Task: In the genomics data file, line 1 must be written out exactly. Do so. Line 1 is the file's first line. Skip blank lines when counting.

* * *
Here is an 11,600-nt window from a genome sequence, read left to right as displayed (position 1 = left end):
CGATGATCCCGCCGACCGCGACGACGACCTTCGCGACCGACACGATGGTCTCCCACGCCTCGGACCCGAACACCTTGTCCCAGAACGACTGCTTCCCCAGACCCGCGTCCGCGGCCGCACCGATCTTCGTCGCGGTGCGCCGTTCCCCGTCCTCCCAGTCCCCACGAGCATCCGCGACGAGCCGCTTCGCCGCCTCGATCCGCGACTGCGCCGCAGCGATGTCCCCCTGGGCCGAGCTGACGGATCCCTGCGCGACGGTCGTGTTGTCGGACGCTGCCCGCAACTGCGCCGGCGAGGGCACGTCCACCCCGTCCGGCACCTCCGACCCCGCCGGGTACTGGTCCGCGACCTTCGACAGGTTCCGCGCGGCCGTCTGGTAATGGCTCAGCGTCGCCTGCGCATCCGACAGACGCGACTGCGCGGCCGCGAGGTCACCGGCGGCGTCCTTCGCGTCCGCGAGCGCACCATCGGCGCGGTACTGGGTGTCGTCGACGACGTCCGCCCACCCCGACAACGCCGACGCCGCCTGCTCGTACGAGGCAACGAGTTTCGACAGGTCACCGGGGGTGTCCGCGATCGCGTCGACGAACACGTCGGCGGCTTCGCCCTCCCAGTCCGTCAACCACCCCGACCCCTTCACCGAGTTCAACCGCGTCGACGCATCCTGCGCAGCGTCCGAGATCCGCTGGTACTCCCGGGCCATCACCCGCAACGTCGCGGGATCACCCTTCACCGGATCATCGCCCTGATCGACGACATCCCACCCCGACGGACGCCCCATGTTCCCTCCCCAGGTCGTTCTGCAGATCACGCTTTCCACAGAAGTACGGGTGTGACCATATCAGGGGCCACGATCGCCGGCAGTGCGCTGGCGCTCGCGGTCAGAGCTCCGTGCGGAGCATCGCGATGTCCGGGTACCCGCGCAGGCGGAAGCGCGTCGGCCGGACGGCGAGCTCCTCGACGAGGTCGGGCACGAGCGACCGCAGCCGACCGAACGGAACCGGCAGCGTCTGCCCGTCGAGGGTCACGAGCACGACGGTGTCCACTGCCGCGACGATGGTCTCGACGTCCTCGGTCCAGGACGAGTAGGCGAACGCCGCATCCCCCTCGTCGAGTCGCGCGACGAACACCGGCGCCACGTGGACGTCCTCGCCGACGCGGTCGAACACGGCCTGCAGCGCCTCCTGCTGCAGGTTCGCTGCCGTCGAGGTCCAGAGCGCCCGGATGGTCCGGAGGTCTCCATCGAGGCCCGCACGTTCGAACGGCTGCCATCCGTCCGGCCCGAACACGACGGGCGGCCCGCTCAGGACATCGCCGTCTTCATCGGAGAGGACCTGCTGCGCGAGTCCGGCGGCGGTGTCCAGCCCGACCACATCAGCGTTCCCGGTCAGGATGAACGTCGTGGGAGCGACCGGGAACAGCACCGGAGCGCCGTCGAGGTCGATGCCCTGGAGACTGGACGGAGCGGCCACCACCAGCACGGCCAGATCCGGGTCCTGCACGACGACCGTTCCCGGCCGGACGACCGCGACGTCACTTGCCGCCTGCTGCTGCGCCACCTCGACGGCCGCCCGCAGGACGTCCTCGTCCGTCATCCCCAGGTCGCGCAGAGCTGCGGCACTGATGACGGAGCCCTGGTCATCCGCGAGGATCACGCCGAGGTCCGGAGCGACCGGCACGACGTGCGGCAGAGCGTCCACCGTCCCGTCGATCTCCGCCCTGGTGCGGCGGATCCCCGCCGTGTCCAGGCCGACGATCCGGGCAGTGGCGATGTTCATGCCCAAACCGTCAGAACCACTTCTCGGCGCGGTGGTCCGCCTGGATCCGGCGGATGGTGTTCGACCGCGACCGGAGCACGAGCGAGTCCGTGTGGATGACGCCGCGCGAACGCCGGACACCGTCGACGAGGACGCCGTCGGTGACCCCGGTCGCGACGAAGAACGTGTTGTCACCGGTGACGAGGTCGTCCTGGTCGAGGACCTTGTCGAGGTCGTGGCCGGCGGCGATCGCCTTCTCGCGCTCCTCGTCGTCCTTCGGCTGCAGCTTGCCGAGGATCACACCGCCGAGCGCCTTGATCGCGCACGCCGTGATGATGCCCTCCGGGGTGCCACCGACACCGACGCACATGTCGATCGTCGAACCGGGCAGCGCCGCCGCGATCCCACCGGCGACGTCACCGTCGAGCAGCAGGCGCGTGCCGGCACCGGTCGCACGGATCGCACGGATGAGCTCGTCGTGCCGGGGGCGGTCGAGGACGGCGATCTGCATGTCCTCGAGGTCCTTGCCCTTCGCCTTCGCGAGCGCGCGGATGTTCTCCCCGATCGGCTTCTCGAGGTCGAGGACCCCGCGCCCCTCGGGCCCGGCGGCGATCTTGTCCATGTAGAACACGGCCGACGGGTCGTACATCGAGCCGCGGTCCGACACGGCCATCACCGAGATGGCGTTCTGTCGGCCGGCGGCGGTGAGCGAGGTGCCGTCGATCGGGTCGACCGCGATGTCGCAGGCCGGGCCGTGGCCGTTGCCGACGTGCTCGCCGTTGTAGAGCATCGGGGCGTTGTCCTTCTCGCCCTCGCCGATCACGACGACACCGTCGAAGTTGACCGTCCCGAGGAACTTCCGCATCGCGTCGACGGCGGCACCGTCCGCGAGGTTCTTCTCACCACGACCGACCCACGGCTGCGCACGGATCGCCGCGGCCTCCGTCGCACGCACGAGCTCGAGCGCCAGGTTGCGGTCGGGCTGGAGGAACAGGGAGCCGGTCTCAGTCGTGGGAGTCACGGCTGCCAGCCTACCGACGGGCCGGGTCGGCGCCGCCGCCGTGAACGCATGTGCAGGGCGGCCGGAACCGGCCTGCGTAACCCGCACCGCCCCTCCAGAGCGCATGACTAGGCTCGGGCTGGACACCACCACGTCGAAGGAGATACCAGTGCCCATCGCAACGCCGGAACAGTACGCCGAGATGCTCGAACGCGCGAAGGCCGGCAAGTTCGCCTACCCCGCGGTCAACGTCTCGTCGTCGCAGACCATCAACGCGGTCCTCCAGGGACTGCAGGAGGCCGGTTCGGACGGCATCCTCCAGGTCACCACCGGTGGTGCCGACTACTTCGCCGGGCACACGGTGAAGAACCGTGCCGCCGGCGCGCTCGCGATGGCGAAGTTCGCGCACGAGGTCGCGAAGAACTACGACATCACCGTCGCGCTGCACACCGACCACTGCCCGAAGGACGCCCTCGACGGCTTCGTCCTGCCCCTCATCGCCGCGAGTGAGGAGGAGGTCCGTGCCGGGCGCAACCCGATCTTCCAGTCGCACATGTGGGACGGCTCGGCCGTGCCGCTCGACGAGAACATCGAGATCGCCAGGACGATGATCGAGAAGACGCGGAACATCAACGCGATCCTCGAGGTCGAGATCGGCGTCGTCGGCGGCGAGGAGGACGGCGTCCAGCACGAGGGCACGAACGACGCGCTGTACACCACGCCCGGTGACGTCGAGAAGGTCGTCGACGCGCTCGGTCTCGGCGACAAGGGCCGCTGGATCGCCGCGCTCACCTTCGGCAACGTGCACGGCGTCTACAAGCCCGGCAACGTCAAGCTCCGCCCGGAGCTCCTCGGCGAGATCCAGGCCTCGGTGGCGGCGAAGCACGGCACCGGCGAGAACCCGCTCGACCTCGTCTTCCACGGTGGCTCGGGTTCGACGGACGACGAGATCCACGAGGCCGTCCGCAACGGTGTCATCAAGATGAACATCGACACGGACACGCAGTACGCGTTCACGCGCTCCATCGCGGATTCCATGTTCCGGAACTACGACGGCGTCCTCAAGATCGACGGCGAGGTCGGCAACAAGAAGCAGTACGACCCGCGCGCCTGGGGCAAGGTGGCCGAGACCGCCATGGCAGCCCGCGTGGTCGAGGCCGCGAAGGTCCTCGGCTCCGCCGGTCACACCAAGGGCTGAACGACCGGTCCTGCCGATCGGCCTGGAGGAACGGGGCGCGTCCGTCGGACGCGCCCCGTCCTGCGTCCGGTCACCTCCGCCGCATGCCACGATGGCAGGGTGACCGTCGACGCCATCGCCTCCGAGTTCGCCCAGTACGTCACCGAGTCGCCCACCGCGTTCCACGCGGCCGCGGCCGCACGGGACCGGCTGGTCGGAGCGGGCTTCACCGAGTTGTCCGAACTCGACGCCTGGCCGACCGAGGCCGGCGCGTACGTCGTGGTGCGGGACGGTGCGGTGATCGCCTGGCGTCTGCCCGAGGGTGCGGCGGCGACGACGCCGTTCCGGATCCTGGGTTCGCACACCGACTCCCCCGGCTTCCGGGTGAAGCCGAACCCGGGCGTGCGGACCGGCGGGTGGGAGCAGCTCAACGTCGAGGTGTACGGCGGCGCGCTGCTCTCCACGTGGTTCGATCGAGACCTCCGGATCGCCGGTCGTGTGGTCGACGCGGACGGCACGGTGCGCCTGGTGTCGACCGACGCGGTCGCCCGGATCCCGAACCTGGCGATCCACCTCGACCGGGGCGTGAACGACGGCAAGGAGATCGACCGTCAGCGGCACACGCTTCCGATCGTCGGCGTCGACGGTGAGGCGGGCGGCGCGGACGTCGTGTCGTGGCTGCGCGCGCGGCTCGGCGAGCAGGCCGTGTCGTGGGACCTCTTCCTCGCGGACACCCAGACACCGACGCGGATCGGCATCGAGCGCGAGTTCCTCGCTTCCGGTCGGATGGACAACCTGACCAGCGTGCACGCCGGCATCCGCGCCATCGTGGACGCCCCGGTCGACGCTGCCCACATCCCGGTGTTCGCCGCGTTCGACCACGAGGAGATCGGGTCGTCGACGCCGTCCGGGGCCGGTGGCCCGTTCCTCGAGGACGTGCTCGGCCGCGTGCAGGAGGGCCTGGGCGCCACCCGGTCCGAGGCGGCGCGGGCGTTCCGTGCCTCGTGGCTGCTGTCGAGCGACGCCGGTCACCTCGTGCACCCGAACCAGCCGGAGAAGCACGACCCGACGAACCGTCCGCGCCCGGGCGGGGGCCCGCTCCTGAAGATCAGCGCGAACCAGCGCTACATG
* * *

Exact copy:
Here is an 11,600-nt window from a genome sequence, read left to right as displayed (position 1 = left end):